Cain considers life and can find no explanation for it, there is that woman, who although clearly sick with desire is enjoying postponing the moment of surrender, which is not at all the right word, because lilith, when she does finally open her legs to allow herself to be penetrated, will not be surrendering, but trying to devour the man to whom she said, Enter.
By Cain, José Saramago
At every step, every gust of wind, I’d like to be able to say ‘Now..’, no longer ‘forever’ and ‘for eternity’. To take the empty seat at a card game and be greeted by others, even if just with a nod. It would be nice to come home after a long day and feed the cat like Philip Marlowe, or to have a fever, or get your fingers black by the newspaper. To be excited not just by the mind, but by a meal, the curve of a neck. To lie! Through one’s teeth! To feel your bones as you walk along. For once just to guess instead of always knowing…
Over the course of ten years, Kagawa-based photographer Toshiteru Yamaji captured the special bond between Japanese pig farmer Otchan and his 1,200 pigs. As you can tell by these photos, he cared for each individual pig in a loving and caring way. In Yamaji’s book Pigs and Papa, watch as the cigarette smoking, beer drinking man becomes like their proud papa as he reads the newspaper to the pigs and plays music to them on his guitar.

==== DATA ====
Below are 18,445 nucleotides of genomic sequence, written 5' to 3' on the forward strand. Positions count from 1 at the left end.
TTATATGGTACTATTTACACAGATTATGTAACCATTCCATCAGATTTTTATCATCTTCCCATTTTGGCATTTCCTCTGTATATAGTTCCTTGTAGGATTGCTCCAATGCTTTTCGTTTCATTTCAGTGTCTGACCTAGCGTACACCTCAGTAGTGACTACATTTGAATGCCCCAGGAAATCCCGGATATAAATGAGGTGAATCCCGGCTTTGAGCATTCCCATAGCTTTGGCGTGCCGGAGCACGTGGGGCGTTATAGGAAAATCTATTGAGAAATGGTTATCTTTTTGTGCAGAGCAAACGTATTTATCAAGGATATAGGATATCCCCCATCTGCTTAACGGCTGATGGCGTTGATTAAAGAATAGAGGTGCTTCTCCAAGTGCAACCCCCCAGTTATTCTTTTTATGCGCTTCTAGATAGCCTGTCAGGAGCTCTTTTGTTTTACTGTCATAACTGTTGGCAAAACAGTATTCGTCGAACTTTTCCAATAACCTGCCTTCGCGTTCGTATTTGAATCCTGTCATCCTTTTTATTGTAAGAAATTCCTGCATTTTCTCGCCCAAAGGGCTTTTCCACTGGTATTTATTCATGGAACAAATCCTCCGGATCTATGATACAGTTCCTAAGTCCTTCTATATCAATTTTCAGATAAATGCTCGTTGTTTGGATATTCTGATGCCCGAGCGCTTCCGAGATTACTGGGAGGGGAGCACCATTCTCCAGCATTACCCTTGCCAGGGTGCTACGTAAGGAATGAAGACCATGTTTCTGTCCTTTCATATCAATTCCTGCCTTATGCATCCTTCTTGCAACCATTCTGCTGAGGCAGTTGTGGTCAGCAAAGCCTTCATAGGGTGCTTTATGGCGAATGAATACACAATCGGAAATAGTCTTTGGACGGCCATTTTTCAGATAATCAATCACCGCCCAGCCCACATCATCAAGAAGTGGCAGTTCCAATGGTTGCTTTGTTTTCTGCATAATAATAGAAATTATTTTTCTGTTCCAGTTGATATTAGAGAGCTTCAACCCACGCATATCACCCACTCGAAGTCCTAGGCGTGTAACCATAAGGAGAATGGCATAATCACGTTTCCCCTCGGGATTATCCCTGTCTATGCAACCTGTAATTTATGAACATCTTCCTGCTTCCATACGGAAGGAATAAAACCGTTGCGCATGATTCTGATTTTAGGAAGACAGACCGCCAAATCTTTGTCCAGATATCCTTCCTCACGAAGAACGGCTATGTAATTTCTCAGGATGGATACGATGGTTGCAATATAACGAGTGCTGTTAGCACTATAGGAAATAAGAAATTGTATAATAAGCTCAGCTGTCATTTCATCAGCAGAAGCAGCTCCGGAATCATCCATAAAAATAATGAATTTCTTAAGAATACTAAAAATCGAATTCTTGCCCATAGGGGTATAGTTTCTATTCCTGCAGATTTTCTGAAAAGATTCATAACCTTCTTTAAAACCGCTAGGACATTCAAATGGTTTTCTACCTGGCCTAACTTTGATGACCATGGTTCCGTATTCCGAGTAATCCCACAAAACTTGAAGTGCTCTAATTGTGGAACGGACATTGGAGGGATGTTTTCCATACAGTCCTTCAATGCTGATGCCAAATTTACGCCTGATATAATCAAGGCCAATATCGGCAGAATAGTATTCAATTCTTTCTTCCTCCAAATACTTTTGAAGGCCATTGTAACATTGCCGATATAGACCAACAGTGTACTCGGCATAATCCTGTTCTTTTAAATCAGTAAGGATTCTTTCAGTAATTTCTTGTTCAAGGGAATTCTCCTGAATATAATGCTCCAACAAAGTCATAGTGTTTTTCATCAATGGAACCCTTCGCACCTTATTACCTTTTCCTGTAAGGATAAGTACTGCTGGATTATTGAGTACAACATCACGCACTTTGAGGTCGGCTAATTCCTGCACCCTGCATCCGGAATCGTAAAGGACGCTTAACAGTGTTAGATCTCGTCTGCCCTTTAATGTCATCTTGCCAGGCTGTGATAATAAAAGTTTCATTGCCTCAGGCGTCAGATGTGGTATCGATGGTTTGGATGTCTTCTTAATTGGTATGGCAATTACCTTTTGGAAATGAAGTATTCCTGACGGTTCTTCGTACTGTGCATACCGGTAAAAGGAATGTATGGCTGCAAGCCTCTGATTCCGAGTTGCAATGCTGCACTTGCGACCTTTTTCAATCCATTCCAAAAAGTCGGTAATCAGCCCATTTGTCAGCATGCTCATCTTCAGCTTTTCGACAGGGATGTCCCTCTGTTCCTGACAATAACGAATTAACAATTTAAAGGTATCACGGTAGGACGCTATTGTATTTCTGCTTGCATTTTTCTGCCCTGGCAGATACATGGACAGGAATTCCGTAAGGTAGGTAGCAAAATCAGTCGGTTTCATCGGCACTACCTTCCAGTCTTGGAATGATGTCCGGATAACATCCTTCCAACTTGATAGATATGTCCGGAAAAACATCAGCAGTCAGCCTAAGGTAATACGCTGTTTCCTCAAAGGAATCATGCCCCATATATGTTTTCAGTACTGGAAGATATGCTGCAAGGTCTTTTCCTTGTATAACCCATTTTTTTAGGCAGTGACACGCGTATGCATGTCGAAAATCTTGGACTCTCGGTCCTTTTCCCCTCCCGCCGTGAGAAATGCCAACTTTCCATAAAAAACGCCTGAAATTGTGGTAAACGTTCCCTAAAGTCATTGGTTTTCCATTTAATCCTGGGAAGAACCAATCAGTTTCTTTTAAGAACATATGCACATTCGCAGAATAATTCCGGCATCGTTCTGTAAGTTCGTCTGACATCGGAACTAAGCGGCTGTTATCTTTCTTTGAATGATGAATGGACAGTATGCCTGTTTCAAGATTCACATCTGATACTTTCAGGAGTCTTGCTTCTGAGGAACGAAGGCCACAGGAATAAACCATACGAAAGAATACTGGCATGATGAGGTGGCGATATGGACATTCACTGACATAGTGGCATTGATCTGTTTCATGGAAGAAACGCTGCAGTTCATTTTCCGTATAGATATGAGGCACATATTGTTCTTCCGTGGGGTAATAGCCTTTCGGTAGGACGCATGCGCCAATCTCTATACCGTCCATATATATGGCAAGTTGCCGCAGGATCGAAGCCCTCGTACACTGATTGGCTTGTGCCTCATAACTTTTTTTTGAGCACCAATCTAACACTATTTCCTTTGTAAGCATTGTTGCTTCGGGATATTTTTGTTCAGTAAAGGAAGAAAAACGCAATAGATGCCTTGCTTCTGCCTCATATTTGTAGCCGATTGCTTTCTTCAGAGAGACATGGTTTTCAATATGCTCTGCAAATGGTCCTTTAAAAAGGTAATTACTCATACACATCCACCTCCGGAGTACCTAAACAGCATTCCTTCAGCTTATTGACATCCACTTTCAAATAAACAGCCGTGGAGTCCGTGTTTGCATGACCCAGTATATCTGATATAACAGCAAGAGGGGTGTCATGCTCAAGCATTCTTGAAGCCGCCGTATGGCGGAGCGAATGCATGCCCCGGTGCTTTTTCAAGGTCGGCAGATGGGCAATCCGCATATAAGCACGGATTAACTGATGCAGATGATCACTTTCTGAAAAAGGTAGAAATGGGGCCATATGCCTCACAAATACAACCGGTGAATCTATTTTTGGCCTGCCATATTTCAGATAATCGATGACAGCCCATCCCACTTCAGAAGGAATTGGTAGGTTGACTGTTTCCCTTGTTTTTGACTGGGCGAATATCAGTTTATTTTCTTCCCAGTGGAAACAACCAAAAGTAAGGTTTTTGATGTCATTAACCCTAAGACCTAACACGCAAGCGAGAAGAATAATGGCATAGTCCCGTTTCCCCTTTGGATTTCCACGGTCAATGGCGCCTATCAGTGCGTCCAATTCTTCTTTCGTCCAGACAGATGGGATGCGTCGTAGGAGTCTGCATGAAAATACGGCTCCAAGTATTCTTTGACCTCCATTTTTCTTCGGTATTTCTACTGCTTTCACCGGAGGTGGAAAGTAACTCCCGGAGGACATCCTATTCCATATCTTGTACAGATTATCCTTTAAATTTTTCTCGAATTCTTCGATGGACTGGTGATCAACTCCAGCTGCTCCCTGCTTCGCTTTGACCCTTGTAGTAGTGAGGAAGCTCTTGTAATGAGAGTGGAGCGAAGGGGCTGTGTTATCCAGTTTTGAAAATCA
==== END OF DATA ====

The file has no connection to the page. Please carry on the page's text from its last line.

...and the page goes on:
He was sick, yes, and in a sense the story of my friendship with him is simply that I loved a person who was mentally ill. The depressed person then killed himself, in a way calculated to inflict maximum pain on those he loved most, and we who loved him were left feeling angry and betrayed. Betrayed not merely by the failure of our investment of love but by the way in which his suicide took the person away from us and made him into a very public legend. People who had never read his fiction, or had never even heard of him, read his Kenyon College commencement address in the Wall Street Journal and mourned the loss of a great and gentle soul. A literary establishment that had never so much as short-listed one of his books for a national prize now united to declare him a lost national treasure. Of course, he was a national treasure, and, being a writer, he didn’t ‘belong’ to his readers any less than to me. But if you happened to know that his actual character was more complex and dubious than he was getting credit for, and if you also knew that he was more lovable—funnier, sillier, needier, more poignantly at war with his demons, more lost, more childishly transparent in his lies and inconsistencies—than the benignant and morally clairvoyant artist/saint that had been made of him, it was still hard not to feel wounded by the part of him that had chosen the adulation of strangers over the love of the people closest to him.
By Jonathan Franzen on the death and public immortalization of David Foster Wallace (via kierkatgaardsmeow)